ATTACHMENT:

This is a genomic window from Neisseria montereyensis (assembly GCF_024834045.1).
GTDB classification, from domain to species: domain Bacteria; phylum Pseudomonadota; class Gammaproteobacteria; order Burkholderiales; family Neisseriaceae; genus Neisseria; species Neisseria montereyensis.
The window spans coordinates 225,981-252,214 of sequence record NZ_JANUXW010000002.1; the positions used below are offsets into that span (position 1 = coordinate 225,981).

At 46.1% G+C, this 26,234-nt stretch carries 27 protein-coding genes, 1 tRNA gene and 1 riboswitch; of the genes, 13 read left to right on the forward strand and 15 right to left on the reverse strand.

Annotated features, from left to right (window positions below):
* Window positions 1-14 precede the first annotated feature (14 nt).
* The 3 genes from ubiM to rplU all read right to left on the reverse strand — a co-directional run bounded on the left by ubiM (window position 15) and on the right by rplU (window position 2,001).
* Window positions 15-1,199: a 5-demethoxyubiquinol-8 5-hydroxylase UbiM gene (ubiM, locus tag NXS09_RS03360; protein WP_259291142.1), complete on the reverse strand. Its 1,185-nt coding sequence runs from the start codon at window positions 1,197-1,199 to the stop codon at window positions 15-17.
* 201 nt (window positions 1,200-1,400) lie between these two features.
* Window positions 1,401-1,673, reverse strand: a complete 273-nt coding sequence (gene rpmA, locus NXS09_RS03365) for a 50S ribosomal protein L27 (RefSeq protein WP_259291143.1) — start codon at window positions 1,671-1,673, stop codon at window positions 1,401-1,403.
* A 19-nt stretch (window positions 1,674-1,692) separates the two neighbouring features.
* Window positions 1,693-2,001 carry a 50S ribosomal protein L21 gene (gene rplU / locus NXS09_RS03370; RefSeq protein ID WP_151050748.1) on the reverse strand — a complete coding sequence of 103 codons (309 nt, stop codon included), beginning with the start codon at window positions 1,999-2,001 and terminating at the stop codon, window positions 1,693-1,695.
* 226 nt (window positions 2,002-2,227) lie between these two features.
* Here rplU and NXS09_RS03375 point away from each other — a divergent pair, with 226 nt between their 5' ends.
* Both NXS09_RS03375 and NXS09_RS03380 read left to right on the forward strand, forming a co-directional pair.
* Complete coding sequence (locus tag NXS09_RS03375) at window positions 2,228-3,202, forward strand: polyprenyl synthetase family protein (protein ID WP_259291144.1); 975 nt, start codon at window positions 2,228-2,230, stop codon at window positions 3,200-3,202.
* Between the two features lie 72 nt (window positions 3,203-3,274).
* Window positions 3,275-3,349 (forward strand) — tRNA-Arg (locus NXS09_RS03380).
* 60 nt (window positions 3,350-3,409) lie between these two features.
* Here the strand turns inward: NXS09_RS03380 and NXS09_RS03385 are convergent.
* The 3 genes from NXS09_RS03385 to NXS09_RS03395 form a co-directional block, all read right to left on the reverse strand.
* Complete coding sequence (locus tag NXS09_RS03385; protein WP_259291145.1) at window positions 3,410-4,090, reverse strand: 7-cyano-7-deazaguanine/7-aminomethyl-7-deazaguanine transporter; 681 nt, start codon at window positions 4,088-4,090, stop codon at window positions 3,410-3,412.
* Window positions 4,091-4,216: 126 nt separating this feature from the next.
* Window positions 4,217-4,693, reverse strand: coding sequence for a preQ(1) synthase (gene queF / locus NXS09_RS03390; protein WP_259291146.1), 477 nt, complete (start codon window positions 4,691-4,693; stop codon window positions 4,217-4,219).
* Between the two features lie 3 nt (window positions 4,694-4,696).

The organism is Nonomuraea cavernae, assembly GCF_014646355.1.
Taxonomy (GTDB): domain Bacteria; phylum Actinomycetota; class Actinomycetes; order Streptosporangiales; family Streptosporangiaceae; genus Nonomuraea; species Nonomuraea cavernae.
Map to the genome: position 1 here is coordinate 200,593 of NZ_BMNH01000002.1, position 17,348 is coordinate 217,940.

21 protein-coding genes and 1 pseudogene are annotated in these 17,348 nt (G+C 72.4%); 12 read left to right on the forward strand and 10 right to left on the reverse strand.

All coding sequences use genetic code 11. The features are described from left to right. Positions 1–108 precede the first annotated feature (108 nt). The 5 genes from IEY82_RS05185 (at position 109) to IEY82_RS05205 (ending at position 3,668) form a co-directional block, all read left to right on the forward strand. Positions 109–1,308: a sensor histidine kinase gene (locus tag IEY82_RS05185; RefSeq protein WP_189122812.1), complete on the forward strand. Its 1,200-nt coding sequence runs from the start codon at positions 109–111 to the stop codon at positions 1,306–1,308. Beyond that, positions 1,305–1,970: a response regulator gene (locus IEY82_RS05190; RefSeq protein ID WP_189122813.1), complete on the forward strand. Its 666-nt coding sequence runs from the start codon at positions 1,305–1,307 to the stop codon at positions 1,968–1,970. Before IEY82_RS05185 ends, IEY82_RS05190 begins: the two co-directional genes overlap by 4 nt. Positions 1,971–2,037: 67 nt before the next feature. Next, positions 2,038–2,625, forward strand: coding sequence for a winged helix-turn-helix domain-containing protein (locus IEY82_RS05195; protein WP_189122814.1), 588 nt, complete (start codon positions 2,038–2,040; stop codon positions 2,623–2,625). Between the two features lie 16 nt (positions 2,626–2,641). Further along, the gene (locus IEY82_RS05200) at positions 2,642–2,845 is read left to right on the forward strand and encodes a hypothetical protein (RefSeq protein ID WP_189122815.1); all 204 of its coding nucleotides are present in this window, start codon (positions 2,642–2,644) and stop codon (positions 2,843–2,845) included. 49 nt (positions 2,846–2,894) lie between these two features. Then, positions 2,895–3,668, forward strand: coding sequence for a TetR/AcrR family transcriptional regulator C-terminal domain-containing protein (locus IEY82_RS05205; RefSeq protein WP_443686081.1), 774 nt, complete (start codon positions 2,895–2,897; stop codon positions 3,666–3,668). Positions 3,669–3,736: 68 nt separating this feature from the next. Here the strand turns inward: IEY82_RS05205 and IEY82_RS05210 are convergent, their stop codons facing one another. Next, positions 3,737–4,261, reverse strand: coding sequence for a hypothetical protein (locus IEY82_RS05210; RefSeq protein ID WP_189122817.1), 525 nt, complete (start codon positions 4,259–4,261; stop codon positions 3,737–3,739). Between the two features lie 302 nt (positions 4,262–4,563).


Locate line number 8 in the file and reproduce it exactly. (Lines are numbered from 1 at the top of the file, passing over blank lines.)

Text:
* Window positions 15-1,199: a 5-demethoxyubiquinol-8 5-hydroxylase UbiM gene (ubiM, locus tag NXS09_RS03360; protein WP_259291142.1), complete on the reverse strand. Its 1,185-nt coding sequence runs from the start codon at window positions 1,197-1,199 to the stop codon at window positions 15-17.